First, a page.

Part 1: The Brothers Karamazov

Ok, so not only did I finish part 1 of The Brothers K, but I am only a few days late.  I must say, I am feeling a bit proud of myself!

So, since this was the beginning of the book, I was introduced to all of the characters.  Now, I must admit, the Russian names throw me through a loop.  They are all so long and they also sound similar to me, so it took me awhile to get the who’s who.  I’ve got the main characters down though– you’ve got Alyosha, who is living in a monastery and is the only Karamazov with any scruples.  Then you have his two brothers, Dmitri and Ivan.  The whole crazy family is capped off by dad, Fyodor Pavlovich.  And when I say this family is crazy, I mean it.  Dad is the craziest cat of them all, which makes him my favorite character thus far.

So we’re introduced to the background of the family in book 1.  Fyodor has had two wives and, although he pretty much has everything he could want, he is a brutish, stubborn man who is constantly putting his family into chaotic, destructive situations.  Book 2 then begins with the three Karamazov brothers in their twenties.  The family goes to Alyosha’s monastery, which turns into a huge farce, with Fyodor making an ass of himself once again.  Book 3 brings us into a very interesting love triangle . . . although I suppose triangle wouldn’t be correct.  Dmitri is engaged to the beautiful Katerina Ivanovna, but he and his father are both in love with a slattern named Grushenka.  Meanwhile, Ivan sees Katerina being slighted by Dmitri, so he is trying to latch onto her.  Smitri is so crazed by his love for Grushenka that he is intent on killing his father.  He has also demanded that Alyosha go to Katerina and explain that he will no longer see her, thus ending their engagement.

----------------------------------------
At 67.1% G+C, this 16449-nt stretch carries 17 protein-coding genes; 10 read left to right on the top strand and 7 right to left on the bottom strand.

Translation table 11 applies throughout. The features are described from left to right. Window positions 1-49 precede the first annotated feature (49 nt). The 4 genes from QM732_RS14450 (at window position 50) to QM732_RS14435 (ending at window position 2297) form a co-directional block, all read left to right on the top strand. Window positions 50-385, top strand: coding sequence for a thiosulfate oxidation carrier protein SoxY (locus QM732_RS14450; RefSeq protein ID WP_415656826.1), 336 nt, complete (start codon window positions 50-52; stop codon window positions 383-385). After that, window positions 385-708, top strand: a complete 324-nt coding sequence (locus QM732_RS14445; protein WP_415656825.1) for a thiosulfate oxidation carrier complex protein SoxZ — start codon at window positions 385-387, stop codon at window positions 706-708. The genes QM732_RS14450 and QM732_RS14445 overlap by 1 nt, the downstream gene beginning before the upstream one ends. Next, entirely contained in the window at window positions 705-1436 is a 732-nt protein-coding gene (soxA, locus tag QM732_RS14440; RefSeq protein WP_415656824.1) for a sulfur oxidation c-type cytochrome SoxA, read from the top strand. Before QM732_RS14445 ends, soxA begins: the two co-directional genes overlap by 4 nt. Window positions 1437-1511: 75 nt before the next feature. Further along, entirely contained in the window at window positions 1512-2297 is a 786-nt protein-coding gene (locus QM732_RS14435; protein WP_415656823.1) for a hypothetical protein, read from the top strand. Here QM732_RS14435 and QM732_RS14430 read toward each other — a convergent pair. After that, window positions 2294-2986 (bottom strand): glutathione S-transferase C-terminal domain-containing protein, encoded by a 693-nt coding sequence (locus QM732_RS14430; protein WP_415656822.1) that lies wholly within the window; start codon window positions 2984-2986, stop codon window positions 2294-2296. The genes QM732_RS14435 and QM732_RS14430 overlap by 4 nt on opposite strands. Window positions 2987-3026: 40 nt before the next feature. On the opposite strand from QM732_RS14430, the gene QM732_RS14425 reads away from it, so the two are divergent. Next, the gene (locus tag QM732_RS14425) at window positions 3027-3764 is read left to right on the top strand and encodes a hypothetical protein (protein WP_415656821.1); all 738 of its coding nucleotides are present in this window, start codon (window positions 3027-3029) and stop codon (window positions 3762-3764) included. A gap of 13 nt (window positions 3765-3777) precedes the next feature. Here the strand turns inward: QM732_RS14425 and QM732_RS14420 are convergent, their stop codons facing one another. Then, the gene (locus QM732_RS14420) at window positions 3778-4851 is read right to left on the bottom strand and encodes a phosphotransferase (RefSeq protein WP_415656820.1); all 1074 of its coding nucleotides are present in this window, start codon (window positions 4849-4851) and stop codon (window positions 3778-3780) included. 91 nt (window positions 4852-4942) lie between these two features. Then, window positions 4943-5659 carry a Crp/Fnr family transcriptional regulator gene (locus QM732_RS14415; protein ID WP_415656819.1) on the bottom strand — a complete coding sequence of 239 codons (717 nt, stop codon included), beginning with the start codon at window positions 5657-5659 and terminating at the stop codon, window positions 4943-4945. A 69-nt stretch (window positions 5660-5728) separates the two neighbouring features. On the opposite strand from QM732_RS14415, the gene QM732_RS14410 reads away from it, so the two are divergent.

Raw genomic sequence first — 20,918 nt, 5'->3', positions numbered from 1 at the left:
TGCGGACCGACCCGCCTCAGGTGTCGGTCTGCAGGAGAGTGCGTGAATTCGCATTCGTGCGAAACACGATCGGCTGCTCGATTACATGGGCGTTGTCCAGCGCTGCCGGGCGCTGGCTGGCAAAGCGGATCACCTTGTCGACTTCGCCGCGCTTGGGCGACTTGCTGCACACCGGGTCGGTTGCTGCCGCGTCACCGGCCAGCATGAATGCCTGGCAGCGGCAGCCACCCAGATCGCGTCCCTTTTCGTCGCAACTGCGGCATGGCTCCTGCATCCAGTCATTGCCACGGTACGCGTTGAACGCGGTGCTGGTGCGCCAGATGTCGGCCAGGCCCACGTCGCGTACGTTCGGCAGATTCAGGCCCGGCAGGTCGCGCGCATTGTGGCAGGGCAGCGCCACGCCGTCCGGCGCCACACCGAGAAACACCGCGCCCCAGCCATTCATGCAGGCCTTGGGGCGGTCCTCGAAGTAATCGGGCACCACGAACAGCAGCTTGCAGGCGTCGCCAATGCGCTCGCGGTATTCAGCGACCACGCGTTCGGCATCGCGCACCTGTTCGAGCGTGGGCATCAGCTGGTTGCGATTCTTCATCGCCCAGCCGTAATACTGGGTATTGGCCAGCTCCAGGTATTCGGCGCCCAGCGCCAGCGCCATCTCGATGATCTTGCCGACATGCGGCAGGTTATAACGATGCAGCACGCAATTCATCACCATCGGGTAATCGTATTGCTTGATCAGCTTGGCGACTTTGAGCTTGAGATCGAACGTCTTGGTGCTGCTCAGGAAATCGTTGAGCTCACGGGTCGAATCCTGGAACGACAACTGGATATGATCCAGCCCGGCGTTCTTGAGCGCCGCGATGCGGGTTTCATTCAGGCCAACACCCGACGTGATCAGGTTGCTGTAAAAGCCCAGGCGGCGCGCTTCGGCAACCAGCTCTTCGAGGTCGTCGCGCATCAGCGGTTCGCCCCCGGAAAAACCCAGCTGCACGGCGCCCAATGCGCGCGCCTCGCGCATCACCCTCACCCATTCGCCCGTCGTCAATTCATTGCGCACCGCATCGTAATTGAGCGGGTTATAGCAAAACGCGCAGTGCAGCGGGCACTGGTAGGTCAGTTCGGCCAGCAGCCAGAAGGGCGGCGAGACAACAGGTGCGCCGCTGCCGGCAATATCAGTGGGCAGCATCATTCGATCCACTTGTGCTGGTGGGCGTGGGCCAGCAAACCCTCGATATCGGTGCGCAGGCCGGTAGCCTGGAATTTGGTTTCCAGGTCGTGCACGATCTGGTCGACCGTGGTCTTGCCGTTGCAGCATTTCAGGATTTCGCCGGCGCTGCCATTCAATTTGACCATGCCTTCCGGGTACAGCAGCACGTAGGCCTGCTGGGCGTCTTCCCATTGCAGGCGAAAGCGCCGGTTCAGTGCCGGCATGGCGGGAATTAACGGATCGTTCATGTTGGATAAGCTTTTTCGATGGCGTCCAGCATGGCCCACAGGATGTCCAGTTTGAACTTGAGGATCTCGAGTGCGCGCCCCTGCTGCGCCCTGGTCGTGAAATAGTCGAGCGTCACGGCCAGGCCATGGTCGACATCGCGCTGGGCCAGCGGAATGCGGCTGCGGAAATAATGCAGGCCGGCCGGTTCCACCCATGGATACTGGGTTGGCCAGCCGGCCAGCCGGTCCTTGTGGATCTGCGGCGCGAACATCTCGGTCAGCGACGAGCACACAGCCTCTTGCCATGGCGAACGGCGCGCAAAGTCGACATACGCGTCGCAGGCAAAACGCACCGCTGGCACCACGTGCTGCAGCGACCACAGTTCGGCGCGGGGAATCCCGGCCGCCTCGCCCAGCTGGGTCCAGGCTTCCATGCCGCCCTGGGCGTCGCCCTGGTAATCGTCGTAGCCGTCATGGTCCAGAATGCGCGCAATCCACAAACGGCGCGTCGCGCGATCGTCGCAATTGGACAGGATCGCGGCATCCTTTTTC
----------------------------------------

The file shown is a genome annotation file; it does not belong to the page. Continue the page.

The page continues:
I was nervous starting out that The Brothers K would not be an engaging read.  Boy was I wrong! For being classic literature, it is unbelievably readable.  The third book especially was entertaining because–let’s face–who doesn’t love to read about the degradation of a completely warped family?  It’s impossible not to feel sorry for Alyosha.  He knows his family is certifiable, but because they are family, he cannot walk away.  Instead, he is constantly finding himself stuck in the middle and doing everyone’s bidding.  He is by far the only normal one.

I especially loved the scene between Grushenka and Katerina.  I was flummoxed at first, not completely understanding Katerina’s motives, and thinking her a bit vapid for it.  And I loved how Grushenka just flipped everything on her.  I love a good cat fight!  The best part is, this was only the tip of the iceberg.  It is obvious that the Karamazov’s have only just gotten started.  I can’t wait for all the drama yet to come!

For those of you who want to join in on this read-a-long, there is still time!  Here is the reading schedule:

Book 1: 7/10-7/16
Book 2: 7/17-7/23
Book 3: 7/24-7/30
Post #1: around July 30/31
Book 4: 7/31-8/6
Book 5: 8/7-8/13
Book 6: 8/14-8/20
Post #2: around August 20/21
Book 7: 8/21-8/27
Book 8: 8/28-9/3
Book 9: 9/4-9/10
Post #3: around September 10/11
Book 10: 9/11-9/17
Book 11: 9/18-9/24
Book 12 plus the short Epilogue: 9/24-10/1
Post #4: around October 1/2
The End (you might want to consider a shot or two or three of vodka to celebrate)

The read-a-long is being hosted by Jill at Fizzy Thoughts.  Sign ups can be found here.

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4 Responses

  1. Sounds like you’re finding it more readable than the rest of us! The religious debates just about put me to sleep!

  2. I’m glad to see it’s readable – I have to admit I’m totally intimidated by it. I think in part because of the Russian names.

  3. I wish I had gotten in on this, but as I was reading Dostoevsky’s House of the Dead when I first saw it, I just didn’t think two Dostoevsky books back to back was such a brilliant idea.

  4. I’m a bit late in getting around to everyone’s posts for the Read-A-Long (I was on vacation when the first posts went up but did manage to preschedule mine).

    I wonder if we’re reading the same book!! I don’t know if I would exactly call it “readable.” : )

    I’m sticking with it … but those long long philosophical discussions are just killing me.

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